Northwest NEWS

April 10, 2000

Features

Rare and fascinating dragons to arrive at Puget Sound zoos

Komodo dragon

Catch a glimpse of the Komodo dragon at the Point Defiance and Woodland Park zoos.
Photo by Jessie Cohen, National Zoo.

by Deborah Stone

   In celebration of the Chinese Year of the Dragon, Point Defiance Zoo & Aquarium and Woodland Park Zoo are bringing Komodo dragons, the largest lizards in the world, to their institutions.

   Puget Sound residents will have the opportunity to see and learn about these powerful creatures that symbolize great potential and good luck, according to Chinese proverbs. Komodos are recognized as formidable predators, hunting prey of deer, pigs, and goats with stealth and superior hunting prowess.

   These lizards can measure more than ten feet long and weigh over 200 pounds. They can kill a deer twice its weight, and although they may look clumsy, they can run as fast as a dog for short distances.

   One dragon can eat up to eighty percent of its body weight in food at one meal. After a large meal, it may not eat again for several weeks. A Komodo uses its twelve-inch long, chemo-sensitive forked tongue to detect its prey and can smell carrion almost seven miles away. It will then track its prey until death. Along with strong teeth and long, sharp claws, this creature has deadly, toxic saliva.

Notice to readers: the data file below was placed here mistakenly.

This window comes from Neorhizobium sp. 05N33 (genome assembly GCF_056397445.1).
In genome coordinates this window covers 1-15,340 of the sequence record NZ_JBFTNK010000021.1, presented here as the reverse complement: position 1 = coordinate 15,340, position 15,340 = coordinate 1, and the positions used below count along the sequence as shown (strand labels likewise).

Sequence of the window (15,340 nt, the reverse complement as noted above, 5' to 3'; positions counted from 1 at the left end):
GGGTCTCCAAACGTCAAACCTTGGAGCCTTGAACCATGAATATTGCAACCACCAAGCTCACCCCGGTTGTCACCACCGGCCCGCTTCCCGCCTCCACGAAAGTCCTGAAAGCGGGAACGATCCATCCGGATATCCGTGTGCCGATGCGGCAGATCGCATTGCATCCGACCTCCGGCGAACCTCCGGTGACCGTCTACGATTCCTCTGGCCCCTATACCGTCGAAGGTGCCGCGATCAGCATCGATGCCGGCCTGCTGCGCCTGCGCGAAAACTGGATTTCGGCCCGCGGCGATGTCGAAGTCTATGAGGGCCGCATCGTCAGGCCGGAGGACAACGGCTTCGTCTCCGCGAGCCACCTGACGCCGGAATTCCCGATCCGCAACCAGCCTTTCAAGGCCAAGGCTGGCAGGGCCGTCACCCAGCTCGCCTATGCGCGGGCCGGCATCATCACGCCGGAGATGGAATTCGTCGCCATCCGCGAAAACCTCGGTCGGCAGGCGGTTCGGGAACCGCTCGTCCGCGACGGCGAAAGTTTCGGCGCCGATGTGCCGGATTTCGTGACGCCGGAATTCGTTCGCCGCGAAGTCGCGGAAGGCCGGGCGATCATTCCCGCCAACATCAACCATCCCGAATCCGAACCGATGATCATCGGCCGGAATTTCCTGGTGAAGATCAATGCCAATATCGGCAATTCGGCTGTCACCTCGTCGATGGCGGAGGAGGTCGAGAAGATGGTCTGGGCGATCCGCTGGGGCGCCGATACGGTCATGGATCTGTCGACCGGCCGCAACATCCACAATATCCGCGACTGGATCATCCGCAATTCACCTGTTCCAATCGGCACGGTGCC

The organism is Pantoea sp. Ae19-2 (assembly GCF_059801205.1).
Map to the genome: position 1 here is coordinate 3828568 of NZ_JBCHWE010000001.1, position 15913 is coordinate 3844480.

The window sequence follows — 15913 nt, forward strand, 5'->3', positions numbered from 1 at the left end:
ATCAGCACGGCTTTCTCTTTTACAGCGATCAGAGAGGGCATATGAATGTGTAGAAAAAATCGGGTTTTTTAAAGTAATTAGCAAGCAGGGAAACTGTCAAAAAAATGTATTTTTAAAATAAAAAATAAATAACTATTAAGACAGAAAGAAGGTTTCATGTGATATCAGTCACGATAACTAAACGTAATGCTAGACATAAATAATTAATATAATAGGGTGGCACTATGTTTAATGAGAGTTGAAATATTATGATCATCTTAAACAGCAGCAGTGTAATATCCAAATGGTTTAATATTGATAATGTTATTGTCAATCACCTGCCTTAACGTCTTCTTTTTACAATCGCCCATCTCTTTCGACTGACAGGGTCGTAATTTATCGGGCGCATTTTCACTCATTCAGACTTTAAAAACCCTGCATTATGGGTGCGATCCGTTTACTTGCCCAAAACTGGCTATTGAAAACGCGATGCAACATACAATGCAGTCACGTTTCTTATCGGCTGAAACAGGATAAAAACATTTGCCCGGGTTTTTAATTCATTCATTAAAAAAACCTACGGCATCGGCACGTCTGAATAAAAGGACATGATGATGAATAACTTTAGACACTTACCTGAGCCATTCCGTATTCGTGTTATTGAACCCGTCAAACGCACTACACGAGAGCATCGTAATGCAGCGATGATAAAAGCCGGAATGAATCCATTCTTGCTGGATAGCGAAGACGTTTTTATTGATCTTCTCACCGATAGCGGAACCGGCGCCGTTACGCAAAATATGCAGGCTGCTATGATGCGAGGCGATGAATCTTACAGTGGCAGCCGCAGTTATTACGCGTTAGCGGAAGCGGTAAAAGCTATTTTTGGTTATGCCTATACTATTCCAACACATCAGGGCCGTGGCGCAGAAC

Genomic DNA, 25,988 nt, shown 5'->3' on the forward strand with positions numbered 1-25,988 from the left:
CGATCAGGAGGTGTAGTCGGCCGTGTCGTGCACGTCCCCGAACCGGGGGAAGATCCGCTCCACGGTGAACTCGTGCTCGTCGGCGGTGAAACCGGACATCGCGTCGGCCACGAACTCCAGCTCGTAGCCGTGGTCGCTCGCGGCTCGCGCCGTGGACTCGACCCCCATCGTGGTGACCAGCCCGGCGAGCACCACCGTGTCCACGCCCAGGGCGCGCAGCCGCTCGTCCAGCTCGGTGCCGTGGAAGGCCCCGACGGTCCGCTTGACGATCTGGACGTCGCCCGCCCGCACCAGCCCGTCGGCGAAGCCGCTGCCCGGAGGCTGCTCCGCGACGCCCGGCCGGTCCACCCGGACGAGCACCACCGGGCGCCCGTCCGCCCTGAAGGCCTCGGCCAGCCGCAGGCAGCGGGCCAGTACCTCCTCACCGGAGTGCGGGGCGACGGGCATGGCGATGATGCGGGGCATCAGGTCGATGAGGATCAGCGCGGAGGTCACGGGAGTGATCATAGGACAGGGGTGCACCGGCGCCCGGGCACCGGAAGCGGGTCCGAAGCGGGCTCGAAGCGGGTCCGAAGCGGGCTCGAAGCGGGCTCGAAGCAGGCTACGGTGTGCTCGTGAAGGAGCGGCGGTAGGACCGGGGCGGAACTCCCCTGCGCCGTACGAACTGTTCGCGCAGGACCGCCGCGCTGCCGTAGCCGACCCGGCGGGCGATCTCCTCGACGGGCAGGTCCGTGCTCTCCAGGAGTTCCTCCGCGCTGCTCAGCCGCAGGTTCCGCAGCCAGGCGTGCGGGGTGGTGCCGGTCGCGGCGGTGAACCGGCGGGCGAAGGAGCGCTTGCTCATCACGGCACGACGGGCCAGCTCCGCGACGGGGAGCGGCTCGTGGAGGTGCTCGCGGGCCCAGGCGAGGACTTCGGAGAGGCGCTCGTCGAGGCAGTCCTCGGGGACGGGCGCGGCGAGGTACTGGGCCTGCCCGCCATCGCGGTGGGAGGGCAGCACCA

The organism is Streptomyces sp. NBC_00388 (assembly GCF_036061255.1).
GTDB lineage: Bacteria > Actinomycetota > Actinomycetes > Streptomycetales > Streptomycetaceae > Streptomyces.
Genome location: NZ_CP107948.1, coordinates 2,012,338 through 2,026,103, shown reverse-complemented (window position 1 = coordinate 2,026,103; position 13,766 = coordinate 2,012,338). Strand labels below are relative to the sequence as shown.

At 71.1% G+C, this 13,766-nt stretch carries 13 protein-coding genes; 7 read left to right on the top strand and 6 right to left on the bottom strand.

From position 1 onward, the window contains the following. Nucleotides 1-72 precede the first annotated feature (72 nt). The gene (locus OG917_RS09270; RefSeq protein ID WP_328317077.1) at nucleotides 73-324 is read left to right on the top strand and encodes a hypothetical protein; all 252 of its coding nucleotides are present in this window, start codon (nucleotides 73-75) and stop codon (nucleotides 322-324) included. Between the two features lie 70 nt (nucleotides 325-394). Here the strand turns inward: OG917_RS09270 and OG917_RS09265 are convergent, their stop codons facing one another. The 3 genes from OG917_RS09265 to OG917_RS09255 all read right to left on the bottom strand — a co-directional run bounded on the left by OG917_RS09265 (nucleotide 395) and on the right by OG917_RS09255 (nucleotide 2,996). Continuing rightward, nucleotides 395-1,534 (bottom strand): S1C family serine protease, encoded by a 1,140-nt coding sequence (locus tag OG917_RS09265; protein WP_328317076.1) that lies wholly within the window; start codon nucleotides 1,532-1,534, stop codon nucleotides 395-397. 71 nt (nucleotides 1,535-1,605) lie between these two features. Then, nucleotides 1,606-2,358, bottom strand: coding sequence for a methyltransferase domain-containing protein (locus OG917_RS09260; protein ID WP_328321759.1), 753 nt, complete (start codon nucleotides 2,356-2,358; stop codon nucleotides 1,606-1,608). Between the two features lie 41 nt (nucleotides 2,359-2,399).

"So even if an animal does escape the clutch of a dragon, it will likely die from infection caused by the bacteria found in the dragon's mouth," explains Dr. Brian Joseph, General Curator and Chief Veterinarian at the Point Defiance Zoo & Aquarium.

   Currently, scientists believe there are fewer than 6,000 Komodo dragons living on only a few islands in Indonesia, and their habitat continues to shrink. They have been listed as an endangered species since 1976, according to the Convention on International Trade in Endangered Species.

   The Indonesian government is working to protect Komodos, but habitat loss, poaching, pets, and exotic species continue to threaten the population. American zoos are also assisting by researching and breeding these endangered reptiles.

   Loki, a seven and a half-foot male weighing nearly 75 pounds, will be on view at "The Dragons Lair" at Point Defiance Zoo & Aquarium April 15 through October 1st. The exhibit will resemble a tropical South Pacific Island habitat and feature other native wildlife, including Java rice sparrows, a carpet python, Tokay geckos, and a desert sand goanna (a member of the monitor lizard family, like the Komodo dragon).

   Woodland Park Zoo will open its permanent exhibit, "Dragons of Komodo," on May 27th with two dragons: Raptura (Loki's sister), a six-foot, 50-pound adult female, and an unnamed three-foot juvenile. The environment for the exhibit will represent clearings in a seasonally dry forest and include a small pool for cooling, heated rocks, natural and artificial sunlight for basking, and soil for digging, all dragon comforts.

   "Dragons conjure up a sense of awe and mystique," notes Gary Mozel, interpretive planner for Woodland Park Zoo. "This is an exciting opportunity for visitors to take a peek into the real world of these fascinating and little-known creatures."

   For more information, call Woodland Park Zoo at 206-684-4800, or Point Defiance Zoo & Aquarium at 253-591-5337.